We know that a significant number of Nebraska’s children arrive at kindergarten unprepared to learn. In fact, more than 64,000 children ages birth-5 are at risk of failing in school. Of these, about 30,000 are infants and toddlers who are not receiving the kinds of early experiences known to support strong brain development during the first three years of life. These children likely will arrive at kindergarten one to two developmental years behind their more advantaged peers, requiring school districts to spend extra resources to help them keep pace in the K-12 system. Sadly, many children who start school behind never catch up.
Our highest priorities this legislative session are two bills, LB489 and LB547, which together will provide communities with the tools and flexibility needed to provide youngest, most at-risk children with early experiences that are known to close the achievement gap.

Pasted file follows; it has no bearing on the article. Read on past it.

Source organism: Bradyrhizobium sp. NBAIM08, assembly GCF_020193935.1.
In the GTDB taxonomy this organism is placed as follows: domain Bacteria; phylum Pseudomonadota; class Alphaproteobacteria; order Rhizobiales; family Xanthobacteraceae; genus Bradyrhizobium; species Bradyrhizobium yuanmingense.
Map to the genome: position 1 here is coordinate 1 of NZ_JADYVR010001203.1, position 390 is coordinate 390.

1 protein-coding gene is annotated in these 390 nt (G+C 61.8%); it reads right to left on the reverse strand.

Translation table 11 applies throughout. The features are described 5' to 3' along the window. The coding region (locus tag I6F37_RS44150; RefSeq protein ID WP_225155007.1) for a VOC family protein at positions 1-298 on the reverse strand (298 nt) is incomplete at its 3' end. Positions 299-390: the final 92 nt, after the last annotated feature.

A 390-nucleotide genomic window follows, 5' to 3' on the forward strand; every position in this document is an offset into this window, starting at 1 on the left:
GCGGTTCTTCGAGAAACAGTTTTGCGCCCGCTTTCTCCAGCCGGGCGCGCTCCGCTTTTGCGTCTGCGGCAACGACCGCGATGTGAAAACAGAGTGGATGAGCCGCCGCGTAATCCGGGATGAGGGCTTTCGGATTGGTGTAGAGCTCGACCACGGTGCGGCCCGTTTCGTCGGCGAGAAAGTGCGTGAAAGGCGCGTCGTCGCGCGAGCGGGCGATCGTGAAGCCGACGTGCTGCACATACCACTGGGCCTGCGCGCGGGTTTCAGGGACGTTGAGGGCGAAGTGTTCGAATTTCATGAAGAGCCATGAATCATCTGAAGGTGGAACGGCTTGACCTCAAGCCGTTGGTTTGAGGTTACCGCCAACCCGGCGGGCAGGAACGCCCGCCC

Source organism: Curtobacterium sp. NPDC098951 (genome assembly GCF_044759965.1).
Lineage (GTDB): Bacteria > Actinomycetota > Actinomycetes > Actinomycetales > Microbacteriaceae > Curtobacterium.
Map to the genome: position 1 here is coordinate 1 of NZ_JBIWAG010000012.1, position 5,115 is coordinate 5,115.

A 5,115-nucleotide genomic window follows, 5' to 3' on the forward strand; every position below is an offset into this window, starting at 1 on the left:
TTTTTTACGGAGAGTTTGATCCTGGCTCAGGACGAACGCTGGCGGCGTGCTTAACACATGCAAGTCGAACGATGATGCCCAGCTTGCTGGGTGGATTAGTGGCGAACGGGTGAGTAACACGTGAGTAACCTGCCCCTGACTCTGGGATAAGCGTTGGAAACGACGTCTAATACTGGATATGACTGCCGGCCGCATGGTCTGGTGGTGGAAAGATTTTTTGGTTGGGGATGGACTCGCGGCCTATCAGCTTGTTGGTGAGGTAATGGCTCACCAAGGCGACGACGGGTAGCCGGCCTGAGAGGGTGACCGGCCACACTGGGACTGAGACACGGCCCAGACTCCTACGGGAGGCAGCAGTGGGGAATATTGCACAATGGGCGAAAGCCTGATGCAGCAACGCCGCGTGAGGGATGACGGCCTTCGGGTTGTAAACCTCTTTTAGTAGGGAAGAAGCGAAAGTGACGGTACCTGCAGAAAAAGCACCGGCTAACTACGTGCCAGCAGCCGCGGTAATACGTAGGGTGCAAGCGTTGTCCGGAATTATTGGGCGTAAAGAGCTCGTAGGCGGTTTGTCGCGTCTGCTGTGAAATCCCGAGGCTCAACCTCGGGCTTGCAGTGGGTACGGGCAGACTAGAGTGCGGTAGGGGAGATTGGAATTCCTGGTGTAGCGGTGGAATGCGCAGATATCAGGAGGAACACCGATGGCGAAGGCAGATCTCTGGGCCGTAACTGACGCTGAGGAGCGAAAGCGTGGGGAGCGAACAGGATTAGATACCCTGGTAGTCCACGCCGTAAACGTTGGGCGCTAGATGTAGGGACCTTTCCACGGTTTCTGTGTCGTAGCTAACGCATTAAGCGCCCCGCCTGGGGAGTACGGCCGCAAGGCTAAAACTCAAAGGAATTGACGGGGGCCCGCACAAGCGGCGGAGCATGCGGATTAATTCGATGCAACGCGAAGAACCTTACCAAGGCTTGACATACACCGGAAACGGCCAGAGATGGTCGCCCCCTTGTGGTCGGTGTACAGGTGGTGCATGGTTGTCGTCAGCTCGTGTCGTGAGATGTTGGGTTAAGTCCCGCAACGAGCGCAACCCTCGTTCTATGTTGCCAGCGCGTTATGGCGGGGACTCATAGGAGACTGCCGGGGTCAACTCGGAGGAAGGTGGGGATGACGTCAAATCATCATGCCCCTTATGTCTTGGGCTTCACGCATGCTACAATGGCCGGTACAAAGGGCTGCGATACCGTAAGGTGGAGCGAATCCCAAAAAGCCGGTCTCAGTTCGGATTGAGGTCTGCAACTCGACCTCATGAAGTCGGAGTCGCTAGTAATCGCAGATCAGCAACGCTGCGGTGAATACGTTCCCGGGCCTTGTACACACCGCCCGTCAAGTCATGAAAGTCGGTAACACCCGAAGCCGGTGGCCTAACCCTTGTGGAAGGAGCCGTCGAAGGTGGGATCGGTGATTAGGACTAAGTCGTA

LB489, introduced by Senator Kate Sullivan and co-sponsors from across the state (Senators Brasch, Campbell, Cook, Johnson, Kolowski, Pansing Brooks and Scheer and Stinner will transform Sixpence, the already successful public-private partnership, to address local community needs by engaging child care providers in Sixpence grants. The bill also strengthens efforts proven to build parents’ abilities as caregivers and educators of their infants and toddlers, which will help them foster the emerging cognitive and character traits children need to succeed in school and beyond. The fiscal impact of LB489 is $0 state funds.
LB547, introduced by Senator Kathy Campbell, leverages existing federal resources to support Sixpence partnerships between school districts and private child care providers. The fiscal impact LB547 is $0 state funds. The bill utilizes about $2 million in existing federal Child Care Development Block Grant funds. A hearing on LB547 before the Health and Human Services Committee is set for February 26.
Together, these bills strengthen efforts to help parents learn how to nurture their young children for success in school and life, and will equip Nebraska communities to reduce the achievement gap in their youngest, most at-risk children before they enter the K-12 system.